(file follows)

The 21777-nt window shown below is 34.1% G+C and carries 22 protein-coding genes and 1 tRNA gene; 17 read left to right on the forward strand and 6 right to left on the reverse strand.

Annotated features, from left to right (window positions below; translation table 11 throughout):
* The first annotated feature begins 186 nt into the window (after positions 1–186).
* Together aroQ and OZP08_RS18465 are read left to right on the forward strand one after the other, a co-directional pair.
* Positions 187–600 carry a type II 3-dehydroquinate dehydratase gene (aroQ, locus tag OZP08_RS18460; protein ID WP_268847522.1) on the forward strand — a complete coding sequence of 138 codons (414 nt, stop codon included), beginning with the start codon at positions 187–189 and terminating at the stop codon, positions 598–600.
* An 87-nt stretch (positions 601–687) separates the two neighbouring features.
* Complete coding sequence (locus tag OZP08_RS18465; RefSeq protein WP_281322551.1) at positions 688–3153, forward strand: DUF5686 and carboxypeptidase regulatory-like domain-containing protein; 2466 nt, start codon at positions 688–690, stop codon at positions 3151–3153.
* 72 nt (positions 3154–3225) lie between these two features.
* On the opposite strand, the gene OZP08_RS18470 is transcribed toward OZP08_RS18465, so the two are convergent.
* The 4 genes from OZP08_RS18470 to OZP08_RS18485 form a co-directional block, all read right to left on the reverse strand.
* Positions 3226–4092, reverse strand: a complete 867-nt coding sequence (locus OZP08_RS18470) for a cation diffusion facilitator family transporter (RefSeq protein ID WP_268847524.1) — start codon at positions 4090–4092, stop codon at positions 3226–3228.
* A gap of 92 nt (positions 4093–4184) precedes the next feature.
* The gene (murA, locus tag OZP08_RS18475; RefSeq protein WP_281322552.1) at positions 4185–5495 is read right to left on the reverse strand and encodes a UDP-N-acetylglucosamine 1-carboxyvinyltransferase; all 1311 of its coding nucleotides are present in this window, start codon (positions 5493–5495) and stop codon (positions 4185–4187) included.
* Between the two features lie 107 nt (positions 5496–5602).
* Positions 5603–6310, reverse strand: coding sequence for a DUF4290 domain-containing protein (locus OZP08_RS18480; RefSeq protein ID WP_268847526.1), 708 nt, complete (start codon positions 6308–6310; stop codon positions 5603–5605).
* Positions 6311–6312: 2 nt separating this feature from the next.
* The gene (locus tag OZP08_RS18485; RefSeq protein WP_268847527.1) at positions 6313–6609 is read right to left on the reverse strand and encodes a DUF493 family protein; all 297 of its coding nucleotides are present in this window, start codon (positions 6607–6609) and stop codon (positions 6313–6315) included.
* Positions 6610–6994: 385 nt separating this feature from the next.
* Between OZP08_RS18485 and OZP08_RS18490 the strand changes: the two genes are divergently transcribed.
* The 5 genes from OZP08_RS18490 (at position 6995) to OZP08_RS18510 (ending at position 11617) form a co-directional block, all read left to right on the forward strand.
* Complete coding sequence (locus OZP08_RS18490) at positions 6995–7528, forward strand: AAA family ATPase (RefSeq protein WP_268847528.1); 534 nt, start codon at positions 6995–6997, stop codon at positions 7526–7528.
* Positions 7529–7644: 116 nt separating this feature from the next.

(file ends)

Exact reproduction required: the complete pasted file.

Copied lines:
The 21777-nt window shown below is 34.1% G+C and carries 22 protein-coding genes and 1 tRNA gene; 17 read left to right on the forward strand and 6 right to left on the reverse strand.

Annotated features, from left to right (window positions below; translation table 11 throughout):
* The first annotated feature begins 186 nt into the window (after positions 1–186).
* Together aroQ and OZP08_RS18465 are read left to right on the forward strand one after the other, a co-directional pair.
* Positions 187–600 carry a type II 3-dehydroquinate dehydratase gene (aroQ, locus tag OZP08_RS18460; protein ID WP_268847522.1) on the forward strand — a complete coding sequence of 138 codons (414 nt, stop codon included), beginning with the start codon at positions 187–189 and terminating at the stop codon, positions 598–600.
* An 87-nt stretch (positions 601–687) separates the two neighbouring features.
* Complete coding sequence (locus tag OZP08_RS18465; RefSeq protein WP_281322551.1) at positions 688–3153, forward strand: DUF5686 and carboxypeptidase regulatory-like domain-containing protein; 2466 nt, start codon at positions 688–690, stop codon at positions 3151–3153.
* 72 nt (positions 3154–3225) lie between these two features.
* On the opposite strand, the gene OZP08_RS18470 is transcribed toward OZP08_RS18465, so the two are convergent.
* The 4 genes from OZP08_RS18470 to OZP08_RS18485 form a co-directional block, all read right to left on the reverse strand.
* Positions 3226–4092, reverse strand: a complete 867-nt coding sequence (locus OZP08_RS18470) for a cation diffusion facilitator family transporter (RefSeq protein ID WP_268847524.1) — start codon at positions 4090–4092, stop codon at positions 3226–3228.
* A gap of 92 nt (positions 4093–4184) precedes the next feature.
* The gene (murA, locus tag OZP08_RS18475; RefSeq protein WP_281322552.1) at positions 4185–5495 is read right to left on the reverse strand and encodes a UDP-N-acetylglucosamine 1-carboxyvinyltransferase; all 1311 of its coding nucleotides are present in this window, start codon (positions 5493–5495) and stop codon (positions 4185–4187) included.
* Between the two features lie 107 nt (positions 5496–5602).
* Positions 5603–6310, reverse strand: coding sequence for a DUF4290 domain-containing protein (locus OZP08_RS18480; RefSeq protein ID WP_268847526.1), 708 nt, complete (start codon positions 6308–6310; stop codon positions 5603–5605).
* Positions 6311–6312: 2 nt separating this feature from the next.
* The gene (locus tag OZP08_RS18485; RefSeq protein WP_268847527.1) at positions 6313–6609 is read right to left on the reverse strand and encodes a DUF493 family protein; all 297 of its coding nucleotides are present in this window, start codon (positions 6607–6609) and stop codon (positions 6313–6315) included.
* Positions 6610–6994: 385 nt separating this feature from the next.
* Between OZP08_RS18485 and OZP08_RS18490 the strand changes: the two genes are divergently transcribed.
* The 5 genes from OZP08_RS18490 (at position 6995) to OZP08_RS18510 (ending at position 11617) form a co-directional block, all read left to right on the forward strand.
* Complete coding sequence (locus OZP08_RS18490) at positions 6995–7528, forward strand: AAA family ATPase (RefSeq protein WP_268847528.1); 534 nt, start codon at positions 6995–6997, stop codon at positions 7526–7528.
* Positions 7529–7644: 116 nt separating this feature from the next.